In addition to quickly restoring state governments and interfering with the work of the Freedmen's Bureau, Johnson also sought to restore the property and civil rights of white Southerners. On May 29, 1865, Johnson offered amnesty to most former Confederates. The order did not include high military and civil officers of the Confederacy, war criminals, and those with taxable property greater than $20,000. In late 1865 and early 1866, on the advice of the Southern governors that he had appointed, Johnson pardoned much of the elite planter class. Subsequently, the planter elite largely re-took power in the South, contrary to Johnson's earlier plans for Reconstruction. [45] Foner notes that the motivation for Johnson's decision to re-empower to the Southern prewar elite, despite his earlier support for the punishment of rebel leaders, "has always been something of a mystery." Foner speculates that Johnson believed that an alliance with the planters would ensure ongoing white domination of the South and boost his 1868 re-election bid. [46] Johnson's 1865 program of presidential reconstruction extinguished any hope of enforcing black suffrage in the aftermath of the Civil War, as re-empowered Southern whites were no longer willing to accept sweeping changes to the pre-war status quo. [47]

Return of Congress Edit

Though not all Republicans favored black suffrage, the passage of the Black Codes and the restoration to power of former Confederate leaders elicited widespread outrage in the party. [48] On its return in December 1865, Congress refused to seat the Southern Congressmen who had been elected by the governments established under Johnson. [49] It also established the Joint Committee on Reconstruction, led by Moderate Republican Senator William P. Fessenden, to investigate conditions in the South. [50] Despite these moves, most members of Congress were reluctant to directly confront the president, and initially only sought to fine-tune Johnson's policies towards the South. [51] According to Trefousse, "If there was a time when Johnson could have come to an agreement with the moderates of the Republican Party, it was the period following the return of Congress". [52]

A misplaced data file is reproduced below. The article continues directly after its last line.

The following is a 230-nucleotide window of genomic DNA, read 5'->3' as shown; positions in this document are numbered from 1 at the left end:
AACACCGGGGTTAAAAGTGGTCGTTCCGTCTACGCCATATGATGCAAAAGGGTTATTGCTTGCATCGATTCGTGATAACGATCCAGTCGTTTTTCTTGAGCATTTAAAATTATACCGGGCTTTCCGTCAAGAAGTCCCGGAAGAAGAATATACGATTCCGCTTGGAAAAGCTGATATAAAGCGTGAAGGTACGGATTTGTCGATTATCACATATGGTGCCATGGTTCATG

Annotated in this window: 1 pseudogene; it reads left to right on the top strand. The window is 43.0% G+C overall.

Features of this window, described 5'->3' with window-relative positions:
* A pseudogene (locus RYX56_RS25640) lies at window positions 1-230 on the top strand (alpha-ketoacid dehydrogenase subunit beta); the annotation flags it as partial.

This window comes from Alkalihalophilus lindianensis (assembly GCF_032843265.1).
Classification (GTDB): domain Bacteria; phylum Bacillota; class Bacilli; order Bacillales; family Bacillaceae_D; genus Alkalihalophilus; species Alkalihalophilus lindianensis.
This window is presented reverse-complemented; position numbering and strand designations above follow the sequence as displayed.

Illinois Senator Lyman Trumbull, leader of the Moderate Republicans and Chairman of the Judiciary Committee, was anxious to reach an understanding with the president. He ushered through Congress a bill extending the Freedmen's Bureau beyond its scheduled abolition in 1867, as well as a civil rights bill. [53] The civil rights bill granted birthright citizenship to all individuals born in the United States, with the exception of Native Americans, and declared that no state could violate the fundamental rights of U.S. citizens. [54] Trumbull met several times with Johnson and became convinced that the president would sign the measures. To the delight of white Southerners and the puzzled anger of Republican legislators, Johnson vetoed the Freedman's Bureau bill on February 18, 1866. [53] By late January 1866, Johnson had become convinced that winning a showdown with the Radical Republicans was necessary to his political plans – both for the success of Reconstruction and for re-election in 1868. [53] In his veto message, he argued that the Freedman's Bureau was an unconstitutional and unwise exercise of federal power, and added that Congress should not consider major legislation while the eleven former Confederate states were not represented in Congress. [55] Johnson considered himself vindicated when a move to override his veto failed in the Senate the following day. [53] Johnson believed that the Radicals would now be isolated and defeated, and that the Moderate Republicans would form behind him he did not understand that Moderates too wanted to see African Americans treated fairly. [56]

On February 22, 1866, Washington's Birthday, Johnson gave an impromptu speech to supporters who had marched to the White House and called for an address in honor of George Washington. In his hour-long speech, he instead referred to himself over 200 times. More damagingly, he also spoke of "men . still opposed to the Union" to whom he could not extend the hand of friendship he gave to the South. [57] [58] When called upon by the crowd to say who they were, Johnson named Pennsylvania Congressman Thaddeus Stevens, Massachusetts Senator Charles Sumner, and abolitionist Wendell Phillips, and accused them of plotting his assassination. Republicans viewed the address as a declaration of war, while one Democratic ally estimated Johnson's speech cost Democratic Party 200,000 votes in the 1866 congressional midterm elections. [59]

Break with the Republicans Edit